Richard White, the Margaret Byrne Professor of American History, is widely regarded as one of the nation’s leading scholars in three related fields: the American West, Native American history and environmental history. Professor White came to Stanford in 1998. He is the author of five books, including The Middle Ground: Indians, Empires and Republic in the Great Lakes Region, 1650-1815, which was named a finalist for the 1992 Pulitzer Prize. Among other honors, he is the recipient of a MacArthur Foundation fellowship.He received an AB in history from the University of California, Santa Cruz and an MA and PhD from the University of Washington.

Professor White's areas of study include the American Northwest, including Canada, with wide interests in social, environmental, and cultural cross-currents. White's first book, Land Use, Environment, and Social Change in a Western County, Island County, Washington, 1790-1940, was one of the first small-scale studies of ecological change produced by environmental historians.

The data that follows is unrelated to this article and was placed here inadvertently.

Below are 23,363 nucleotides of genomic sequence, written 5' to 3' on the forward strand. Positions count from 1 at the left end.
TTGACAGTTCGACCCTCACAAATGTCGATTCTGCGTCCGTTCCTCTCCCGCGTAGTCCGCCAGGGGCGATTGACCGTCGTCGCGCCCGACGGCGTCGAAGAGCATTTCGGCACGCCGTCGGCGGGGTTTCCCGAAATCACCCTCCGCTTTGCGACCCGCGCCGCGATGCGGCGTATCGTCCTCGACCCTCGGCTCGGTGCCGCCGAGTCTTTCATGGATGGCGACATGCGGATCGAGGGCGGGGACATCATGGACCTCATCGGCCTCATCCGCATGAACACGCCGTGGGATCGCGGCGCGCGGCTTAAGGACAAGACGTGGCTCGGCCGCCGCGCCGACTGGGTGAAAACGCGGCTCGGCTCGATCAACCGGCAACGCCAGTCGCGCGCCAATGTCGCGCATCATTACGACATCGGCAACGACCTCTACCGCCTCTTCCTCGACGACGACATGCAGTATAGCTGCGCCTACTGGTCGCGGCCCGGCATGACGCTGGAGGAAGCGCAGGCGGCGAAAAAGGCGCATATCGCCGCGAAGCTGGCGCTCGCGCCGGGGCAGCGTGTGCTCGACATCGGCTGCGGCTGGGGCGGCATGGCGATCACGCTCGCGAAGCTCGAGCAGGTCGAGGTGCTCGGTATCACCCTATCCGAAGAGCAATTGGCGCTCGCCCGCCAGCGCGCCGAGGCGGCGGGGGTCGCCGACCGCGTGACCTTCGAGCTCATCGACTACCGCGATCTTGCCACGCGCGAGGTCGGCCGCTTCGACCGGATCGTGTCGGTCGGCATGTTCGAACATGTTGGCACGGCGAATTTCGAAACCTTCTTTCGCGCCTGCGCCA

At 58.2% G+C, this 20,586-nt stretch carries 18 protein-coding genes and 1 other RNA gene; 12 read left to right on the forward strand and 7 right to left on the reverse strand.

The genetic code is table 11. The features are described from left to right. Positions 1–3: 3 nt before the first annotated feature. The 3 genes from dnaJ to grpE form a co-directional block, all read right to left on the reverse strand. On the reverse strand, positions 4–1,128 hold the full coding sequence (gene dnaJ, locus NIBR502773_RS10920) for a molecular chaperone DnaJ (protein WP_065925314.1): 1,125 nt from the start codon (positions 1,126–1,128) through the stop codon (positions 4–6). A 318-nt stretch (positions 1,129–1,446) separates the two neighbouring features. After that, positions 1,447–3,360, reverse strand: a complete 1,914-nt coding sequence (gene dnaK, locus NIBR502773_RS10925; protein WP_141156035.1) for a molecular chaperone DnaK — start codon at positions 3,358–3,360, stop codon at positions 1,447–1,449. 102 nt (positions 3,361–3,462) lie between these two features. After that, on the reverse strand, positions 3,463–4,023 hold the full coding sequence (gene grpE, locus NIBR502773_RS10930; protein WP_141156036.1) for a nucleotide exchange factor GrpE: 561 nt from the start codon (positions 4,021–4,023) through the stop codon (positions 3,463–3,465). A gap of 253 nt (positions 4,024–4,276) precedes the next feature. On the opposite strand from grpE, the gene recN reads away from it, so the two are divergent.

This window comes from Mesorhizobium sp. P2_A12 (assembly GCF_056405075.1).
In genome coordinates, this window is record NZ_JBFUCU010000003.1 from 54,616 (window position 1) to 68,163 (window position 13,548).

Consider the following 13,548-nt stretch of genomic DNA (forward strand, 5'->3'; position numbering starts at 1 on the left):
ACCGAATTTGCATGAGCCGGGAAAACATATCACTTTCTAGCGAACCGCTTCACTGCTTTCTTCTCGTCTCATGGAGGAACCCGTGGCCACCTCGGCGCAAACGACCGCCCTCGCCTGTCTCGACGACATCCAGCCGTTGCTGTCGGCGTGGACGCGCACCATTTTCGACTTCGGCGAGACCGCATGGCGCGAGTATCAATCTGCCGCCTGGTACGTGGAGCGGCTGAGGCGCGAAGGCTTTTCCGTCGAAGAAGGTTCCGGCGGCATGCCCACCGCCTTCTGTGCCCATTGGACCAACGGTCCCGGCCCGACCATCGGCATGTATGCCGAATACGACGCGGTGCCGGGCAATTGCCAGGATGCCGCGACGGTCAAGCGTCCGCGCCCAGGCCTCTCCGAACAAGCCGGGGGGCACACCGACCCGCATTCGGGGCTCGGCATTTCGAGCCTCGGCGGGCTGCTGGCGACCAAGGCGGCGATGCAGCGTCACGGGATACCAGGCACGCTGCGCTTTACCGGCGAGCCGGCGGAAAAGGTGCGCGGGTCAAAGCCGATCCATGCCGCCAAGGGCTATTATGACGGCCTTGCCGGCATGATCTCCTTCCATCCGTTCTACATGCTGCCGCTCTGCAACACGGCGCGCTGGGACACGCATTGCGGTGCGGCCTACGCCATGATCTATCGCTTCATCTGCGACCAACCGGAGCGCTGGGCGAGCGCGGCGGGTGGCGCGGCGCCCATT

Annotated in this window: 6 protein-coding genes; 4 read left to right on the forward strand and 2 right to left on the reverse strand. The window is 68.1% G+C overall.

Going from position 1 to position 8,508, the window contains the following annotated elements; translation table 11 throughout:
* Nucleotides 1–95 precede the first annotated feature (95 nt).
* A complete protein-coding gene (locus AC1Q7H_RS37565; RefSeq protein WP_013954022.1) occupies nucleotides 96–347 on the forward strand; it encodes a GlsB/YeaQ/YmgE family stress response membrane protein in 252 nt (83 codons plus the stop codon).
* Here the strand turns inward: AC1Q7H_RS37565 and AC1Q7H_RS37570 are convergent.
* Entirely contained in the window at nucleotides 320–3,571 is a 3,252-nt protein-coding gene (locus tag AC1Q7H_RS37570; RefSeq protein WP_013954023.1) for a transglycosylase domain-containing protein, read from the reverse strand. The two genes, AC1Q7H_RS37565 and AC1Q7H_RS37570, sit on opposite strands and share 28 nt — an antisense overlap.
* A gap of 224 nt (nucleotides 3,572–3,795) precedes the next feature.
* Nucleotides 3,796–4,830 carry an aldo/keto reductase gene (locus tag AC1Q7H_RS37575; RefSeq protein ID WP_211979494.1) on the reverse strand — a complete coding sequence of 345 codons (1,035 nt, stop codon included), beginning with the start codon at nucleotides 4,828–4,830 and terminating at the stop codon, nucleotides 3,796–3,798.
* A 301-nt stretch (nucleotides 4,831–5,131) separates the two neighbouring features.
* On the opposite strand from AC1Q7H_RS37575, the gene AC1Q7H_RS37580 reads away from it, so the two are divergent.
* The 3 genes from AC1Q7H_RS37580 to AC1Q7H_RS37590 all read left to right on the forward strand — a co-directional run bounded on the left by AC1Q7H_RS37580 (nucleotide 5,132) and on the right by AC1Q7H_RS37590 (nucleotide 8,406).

Professor White is also the principal investigator for the Shaping the West project within the Spatial History Project. This project explores the construction of space by transcontinental railroads in North America during the late nineteenth-century, a key theme in his forthcoming book Railroaded: The Transcontinentals and the Making of Modern America (Norton, May 2011)